If automotive supplier ZF Friedrichshafen were suddenly no longer able to supply the 8-gear automatic transmission, production lines at a number of automotive companies would quickly come to a standstill. In order to prevent this worst-case scenario, experts from Horváth & Partners assessed ZF’s complex supply chain for risks, and developed measures to make it more robust.
The supply chain for a product is as complex as the product itself. Within the automotive industry, for example, a single vehicle draws on countless suppliers around the globe, each of which in turn works with its own suppliers. If just one link in the chain breaks, production delays and serious financial damages may be the result. The risk is especially high in the case of single-source supply, when the required part can only be provided by one supplier. However, even a supposedly secure supply that is covered by multiple suppliers may harbor unexpected risks if these suppliers all use the same upstream supplier, or if they have not implemented sufficient safeguards.
THE GOAL: 100% SUPPLY SECURITY
“There are few automotive components as complex as a modern automatic transmission. Certain individual products require a wide range of components from more than 100 Tier 2 suppliers,” explains Stefan Bultmann, who is responsible for risk management at the Horváth & Partners Automotive Center. Because of this complexity and the very high quality of the product, the 8HP automatic transmission is supplied by ZF Friedrichshafen AG to a large number of OEM customers, on a single-source supply basis. In order to prevent a situation in which ZF – which, with a purchasing volume of €20 billion and sales of almost €37 billion is now the second-largest Tier 1 supplier in the industry – would be unable to deliver this crucial product, the automotive supplier commissioned Horváth & Partners with developing an efficient, holistic Supply Chain Risk Management (SCRM) system. The goal was to guarantee 100% supply security, taking efficiency and cost awareness into consideration at the same time. A collaborative approach also needed to be applied for the integration of the supply chain, and a standardized method developed that could be applied to the entire supplier base for use as a toolbox for future rollouts.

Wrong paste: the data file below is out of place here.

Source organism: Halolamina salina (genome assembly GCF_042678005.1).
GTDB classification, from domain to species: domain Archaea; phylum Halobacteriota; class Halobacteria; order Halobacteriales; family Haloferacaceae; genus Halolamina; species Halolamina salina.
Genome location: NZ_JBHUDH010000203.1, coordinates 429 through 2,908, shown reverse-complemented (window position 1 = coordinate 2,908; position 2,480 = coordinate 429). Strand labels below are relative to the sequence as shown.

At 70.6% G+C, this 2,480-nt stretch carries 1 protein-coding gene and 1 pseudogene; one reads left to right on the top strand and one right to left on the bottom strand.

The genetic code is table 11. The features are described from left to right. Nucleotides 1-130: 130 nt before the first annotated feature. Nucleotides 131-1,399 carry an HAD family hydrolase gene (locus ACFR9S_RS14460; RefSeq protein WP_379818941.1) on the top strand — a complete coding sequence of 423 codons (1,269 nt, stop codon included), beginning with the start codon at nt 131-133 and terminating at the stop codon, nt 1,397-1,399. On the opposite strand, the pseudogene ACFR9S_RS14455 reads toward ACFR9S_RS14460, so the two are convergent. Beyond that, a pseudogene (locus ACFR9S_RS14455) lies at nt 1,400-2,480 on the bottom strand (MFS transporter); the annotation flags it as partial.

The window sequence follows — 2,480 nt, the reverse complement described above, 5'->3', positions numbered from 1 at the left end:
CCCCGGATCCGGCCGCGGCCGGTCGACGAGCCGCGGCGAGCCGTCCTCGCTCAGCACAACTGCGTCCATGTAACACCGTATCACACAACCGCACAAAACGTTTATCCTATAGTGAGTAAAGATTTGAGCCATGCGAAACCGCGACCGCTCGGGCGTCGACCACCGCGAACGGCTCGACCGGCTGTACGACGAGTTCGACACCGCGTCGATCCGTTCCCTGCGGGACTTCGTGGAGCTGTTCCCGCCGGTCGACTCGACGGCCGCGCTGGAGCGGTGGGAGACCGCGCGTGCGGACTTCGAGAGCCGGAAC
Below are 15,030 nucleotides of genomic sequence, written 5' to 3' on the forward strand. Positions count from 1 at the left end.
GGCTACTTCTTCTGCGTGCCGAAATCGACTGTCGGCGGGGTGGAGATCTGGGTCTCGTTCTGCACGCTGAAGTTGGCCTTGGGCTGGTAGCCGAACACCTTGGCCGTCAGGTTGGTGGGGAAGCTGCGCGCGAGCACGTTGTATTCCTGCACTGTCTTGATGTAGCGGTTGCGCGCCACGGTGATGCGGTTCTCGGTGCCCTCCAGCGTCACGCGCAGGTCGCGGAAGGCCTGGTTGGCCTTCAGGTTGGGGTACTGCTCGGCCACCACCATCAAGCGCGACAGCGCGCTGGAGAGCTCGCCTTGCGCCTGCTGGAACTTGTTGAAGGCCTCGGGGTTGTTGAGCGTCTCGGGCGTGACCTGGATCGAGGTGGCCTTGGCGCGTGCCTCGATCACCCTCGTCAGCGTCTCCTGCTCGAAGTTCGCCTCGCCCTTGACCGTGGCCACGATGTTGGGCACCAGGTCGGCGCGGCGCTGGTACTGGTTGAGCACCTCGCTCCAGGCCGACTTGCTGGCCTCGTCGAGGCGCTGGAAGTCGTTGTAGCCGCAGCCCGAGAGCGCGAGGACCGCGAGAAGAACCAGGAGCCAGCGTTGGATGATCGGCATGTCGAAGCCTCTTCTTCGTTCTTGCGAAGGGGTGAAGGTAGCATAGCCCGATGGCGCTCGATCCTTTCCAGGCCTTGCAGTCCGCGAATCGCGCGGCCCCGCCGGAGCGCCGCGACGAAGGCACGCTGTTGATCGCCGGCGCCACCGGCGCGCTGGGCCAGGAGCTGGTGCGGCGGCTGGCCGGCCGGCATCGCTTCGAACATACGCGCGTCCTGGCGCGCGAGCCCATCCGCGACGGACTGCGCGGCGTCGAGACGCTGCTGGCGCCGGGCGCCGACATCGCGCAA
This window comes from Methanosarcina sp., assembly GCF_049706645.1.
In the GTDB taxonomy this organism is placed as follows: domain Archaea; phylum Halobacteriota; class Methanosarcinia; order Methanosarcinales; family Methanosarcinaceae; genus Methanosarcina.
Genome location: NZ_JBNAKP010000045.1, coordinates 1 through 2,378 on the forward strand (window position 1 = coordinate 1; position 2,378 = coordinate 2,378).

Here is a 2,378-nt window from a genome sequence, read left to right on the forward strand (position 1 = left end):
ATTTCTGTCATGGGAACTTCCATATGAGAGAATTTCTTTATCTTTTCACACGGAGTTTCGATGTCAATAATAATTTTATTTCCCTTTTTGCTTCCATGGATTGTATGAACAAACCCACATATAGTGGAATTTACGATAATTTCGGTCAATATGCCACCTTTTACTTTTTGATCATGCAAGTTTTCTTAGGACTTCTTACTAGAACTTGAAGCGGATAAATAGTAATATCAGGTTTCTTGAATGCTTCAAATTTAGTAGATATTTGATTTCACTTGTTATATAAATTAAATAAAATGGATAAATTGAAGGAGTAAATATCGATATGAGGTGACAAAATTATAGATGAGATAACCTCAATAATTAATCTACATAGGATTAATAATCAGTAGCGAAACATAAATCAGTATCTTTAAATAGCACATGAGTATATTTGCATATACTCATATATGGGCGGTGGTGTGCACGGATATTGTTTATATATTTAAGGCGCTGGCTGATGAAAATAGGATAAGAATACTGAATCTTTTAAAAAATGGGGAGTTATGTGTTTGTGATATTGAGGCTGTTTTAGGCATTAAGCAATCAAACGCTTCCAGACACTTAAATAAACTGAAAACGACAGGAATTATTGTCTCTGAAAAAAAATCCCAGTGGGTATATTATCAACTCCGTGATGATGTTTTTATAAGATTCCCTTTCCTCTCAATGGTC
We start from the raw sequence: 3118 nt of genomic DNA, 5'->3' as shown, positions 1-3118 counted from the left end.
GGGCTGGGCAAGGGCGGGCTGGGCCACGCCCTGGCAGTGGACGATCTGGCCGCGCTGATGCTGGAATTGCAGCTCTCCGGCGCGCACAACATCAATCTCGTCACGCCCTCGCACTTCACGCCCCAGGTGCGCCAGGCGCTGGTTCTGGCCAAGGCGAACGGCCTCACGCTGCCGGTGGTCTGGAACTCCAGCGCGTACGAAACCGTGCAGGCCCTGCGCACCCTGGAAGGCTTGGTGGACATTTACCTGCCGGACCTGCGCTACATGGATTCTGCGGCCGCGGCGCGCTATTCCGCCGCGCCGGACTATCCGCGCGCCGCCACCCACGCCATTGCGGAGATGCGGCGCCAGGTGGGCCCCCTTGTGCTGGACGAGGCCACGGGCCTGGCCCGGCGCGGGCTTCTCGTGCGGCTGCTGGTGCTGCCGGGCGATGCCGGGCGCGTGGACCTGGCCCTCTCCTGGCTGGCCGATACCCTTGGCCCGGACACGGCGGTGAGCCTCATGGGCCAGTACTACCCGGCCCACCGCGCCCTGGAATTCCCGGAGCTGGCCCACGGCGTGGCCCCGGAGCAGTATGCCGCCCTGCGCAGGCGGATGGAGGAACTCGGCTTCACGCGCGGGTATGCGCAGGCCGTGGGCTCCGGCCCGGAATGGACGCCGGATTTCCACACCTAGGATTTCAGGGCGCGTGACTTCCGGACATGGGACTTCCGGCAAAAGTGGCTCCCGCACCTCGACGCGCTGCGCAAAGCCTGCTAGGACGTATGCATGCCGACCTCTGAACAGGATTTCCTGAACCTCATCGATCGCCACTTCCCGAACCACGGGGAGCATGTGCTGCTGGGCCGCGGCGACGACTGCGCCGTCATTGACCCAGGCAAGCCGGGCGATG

SUPPLY RISK COMPARABILITY
ZF first worked with the experts at Horváth & Partners to identify potential risks. “We mapped the supply chain as far as Tier 2 and 3 suppliers in order to gain a clear view of upstream suppliers and material flows,” reports Stefan Bultmann. To this end, all components of the automatic transmission were analyzed and evaluated across nine risk categories: Nature, production processes, IT infrastructure, finances, sabotage, fire and explosion, logistics and inventory, security and politics, media supply. They were then weighted according to three factors.
At the end of this process, the Risk Assessment Indicator (RAI) presented a standardized figure for risk identification. In particular, this methodology offers a robust means of comparing breakdown risk for various suppliers. The experts from ZF and Horváth & Partners then identified which 15 of the company’s many suppliers were most important in this context.
In particular, the Risk Assessment Indicator facilitates a robust method for comparing various suppliers.
SENSIBLE PRIORITIZATION, NOT AD HOC MEASURES
Following the analysis, the project team sought out appropriate preventive measures that would eliminate or reduce risks in the supply chain. Alongside simple ideas such as introducing continuous monitoring for various risk aspects, these also included the preparation of emergency plans with clearly defined responsibilities, and technical solutions for early fire detection. The processes were tested and refined at the ZF factory in Saarbrücken and at a number of supplier sites; another important requirement was ensuring a broad understanding of risk management among the Executives of the various suppliers. Tier 3 suppliers were also involved in developing the solution and worked actively to help do so. “Everyone involved was aware of the importance of the topic, and the feedback on the process was extremely positive across the board,” emphasizes Bultmann.
As well as the project being a complete success for ZF Friedrichshafen, it also resulted in a win for Horváth & Partners in the 2018 Best of Consulting prize awarded by German business news magazine Wirtschaftswoche. “The tools used and tested have produced an efficient toolbox, which can also be applied very effectively to other supply chains. The methods represent an interdisciplinary refinement of SCRM,” explains Jochen Kröber, Head of Supply Chain Management, Production & Development at Horváth & Partners. Indeed, discussions are already under way as to whether the project could serve as the basis for a SCRM standard that is certified by the German Association of the Automotive Industry (Verband der Automobilindustrie/VDA).